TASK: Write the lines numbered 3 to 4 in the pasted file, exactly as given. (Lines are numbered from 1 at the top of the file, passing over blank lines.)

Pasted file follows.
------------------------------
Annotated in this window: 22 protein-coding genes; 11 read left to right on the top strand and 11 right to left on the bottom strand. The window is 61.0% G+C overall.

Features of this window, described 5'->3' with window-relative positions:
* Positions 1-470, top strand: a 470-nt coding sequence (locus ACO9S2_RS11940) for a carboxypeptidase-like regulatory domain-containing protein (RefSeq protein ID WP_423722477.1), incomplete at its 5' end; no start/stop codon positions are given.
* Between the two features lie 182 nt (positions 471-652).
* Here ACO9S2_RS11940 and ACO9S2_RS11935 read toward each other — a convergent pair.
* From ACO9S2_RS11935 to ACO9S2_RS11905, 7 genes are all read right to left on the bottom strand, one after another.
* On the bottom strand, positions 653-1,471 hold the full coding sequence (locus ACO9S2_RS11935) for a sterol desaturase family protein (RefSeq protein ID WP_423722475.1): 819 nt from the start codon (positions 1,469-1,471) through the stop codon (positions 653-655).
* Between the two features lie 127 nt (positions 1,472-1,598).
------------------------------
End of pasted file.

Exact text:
* Positions 1-470, top strand: a 470-nt coding sequence (locus ACO9S2_RS11940) for a carboxypeptidase-like regulatory domain-containing protein (RefSeq protein ID WP_423722477.1), incomplete at its 5' end; no start/stop codon positions are given.
* Between the two features lie 182 nt (positions 471-652).